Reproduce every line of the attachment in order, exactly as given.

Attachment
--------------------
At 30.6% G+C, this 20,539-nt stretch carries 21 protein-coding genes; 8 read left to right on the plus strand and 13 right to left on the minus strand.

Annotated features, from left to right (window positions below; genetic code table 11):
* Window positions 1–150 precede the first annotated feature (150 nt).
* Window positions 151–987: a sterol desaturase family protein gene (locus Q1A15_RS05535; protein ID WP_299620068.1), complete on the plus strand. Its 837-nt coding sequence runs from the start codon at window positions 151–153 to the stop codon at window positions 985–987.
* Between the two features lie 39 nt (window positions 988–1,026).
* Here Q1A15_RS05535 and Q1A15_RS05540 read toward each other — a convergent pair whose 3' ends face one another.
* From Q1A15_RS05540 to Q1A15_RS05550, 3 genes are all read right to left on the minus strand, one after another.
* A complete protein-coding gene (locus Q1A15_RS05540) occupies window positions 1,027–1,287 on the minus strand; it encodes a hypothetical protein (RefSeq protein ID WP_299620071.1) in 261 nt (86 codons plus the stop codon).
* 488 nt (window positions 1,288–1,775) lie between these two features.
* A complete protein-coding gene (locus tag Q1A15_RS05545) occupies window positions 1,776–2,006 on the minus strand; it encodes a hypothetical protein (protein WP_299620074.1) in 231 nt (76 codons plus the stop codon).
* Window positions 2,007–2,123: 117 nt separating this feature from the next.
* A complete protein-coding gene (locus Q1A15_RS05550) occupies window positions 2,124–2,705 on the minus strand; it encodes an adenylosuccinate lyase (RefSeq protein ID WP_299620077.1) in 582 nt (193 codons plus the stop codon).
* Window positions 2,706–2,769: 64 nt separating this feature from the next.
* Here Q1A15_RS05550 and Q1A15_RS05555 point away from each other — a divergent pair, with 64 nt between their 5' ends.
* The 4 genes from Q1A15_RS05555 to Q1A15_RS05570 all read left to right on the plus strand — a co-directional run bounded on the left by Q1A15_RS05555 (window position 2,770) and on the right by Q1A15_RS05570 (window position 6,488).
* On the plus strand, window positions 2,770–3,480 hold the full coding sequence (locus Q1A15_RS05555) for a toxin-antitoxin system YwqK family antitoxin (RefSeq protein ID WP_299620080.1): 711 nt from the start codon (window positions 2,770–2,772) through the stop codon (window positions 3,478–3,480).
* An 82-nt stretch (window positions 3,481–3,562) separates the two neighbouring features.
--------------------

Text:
At 30.6% G+C, this 20,539-nt stretch carries 21 protein-coding genes; 8 read left to right on the plus strand and 13 right to left on the minus strand.

Annotated features, from left to right (window positions below; genetic code table 11):
* Window positions 1–150 precede the first annotated feature (150 nt).
* Window positions 151–987: a sterol desaturase family protein gene (locus Q1A15_RS05535; protein ID WP_299620068.1), complete on the plus strand. Its 837-nt coding sequence runs from the start codon at window positions 151–153 to the stop codon at window positions 985–987.
* Between the two features lie 39 nt (window positions 988–1,026).
* Here Q1A15_RS05535 and Q1A15_RS05540 read toward each other — a convergent pair whose 3' ends face one another.
* From Q1A15_RS05540 to Q1A15_RS05550, 3 genes are all read right to left on the minus strand, one after another.
* A complete protein-coding gene (locus Q1A15_RS05540) occupies window positions 1,027–1,287 on the minus strand; it encodes a hypothetical protein (RefSeq protein ID WP_299620071.1) in 261 nt (86 codons plus the stop codon).
* 488 nt (window positions 1,288–1,775) lie between these two features.
* A complete protein-coding gene (locus tag Q1A15_RS05545) occupies window positions 1,776–2,006 on the minus strand; it encodes a hypothetical protein (protein WP_299620074.1) in 231 nt (76 codons plus the stop codon).
* Window positions 2,007–2,123: 117 nt separating this feature from the next.
* A complete protein-coding gene (locus Q1A15_RS05550) occupies window positions 2,124–2,705 on the minus strand; it encodes an adenylosuccinate lyase (RefSeq protein ID WP_299620077.1) in 582 nt (193 codons plus the stop codon).
* Window positions 2,706–2,769: 64 nt separating this feature from the next.
* Here Q1A15_RS05550 and Q1A15_RS05555 point away from each other — a divergent pair, with 64 nt between their 5' ends.
* The 4 genes from Q1A15_RS05555 to Q1A15_RS05570 all read left to right on the plus strand — a co-directional run bounded on the left by Q1A15_RS05555 (window position 2,770) and on the right by Q1A15_RS05570 (window position 6,488).
* On the plus strand, window positions 2,770–3,480 hold the full coding sequence (locus Q1A15_RS05555) for a toxin-antitoxin system YwqK family antitoxin (RefSeq protein ID WP_299620080.1): 711 nt from the start codon (window positions 2,770–2,772) through the stop codon (window positions 3,478–3,480).
* An 82-nt stretch (window positions 3,481–3,562) separates the two neighbouring features.